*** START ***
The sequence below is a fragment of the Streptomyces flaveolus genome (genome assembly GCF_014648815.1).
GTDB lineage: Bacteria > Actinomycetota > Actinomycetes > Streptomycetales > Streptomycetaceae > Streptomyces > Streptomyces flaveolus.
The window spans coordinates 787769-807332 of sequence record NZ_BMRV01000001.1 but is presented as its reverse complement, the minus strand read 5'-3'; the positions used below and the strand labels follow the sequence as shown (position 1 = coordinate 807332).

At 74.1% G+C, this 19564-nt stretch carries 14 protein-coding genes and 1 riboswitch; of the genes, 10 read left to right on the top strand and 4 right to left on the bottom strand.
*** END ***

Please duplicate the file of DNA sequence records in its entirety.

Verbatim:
The sequence below is a fragment of the Streptomyces flaveolus genome (genome assembly GCF_014648815.1).
GTDB lineage: Bacteria > Actinomycetota > Actinomycetes > Streptomycetales > Streptomycetaceae > Streptomyces > Streptomyces flaveolus.
The window spans coordinates 787769-807332 of sequence record NZ_BMRV01000001.1 but is presented as its reverse complement, the minus strand read 5'-3'; the positions used below and the strand labels follow the sequence as shown (position 1 = coordinate 807332).

At 74.1% G+C, this 19564-nt stretch carries 14 protein-coding genes and 1 riboswitch; of the genes, 10 read left to right on the top strand and 4 right to left on the bottom strand.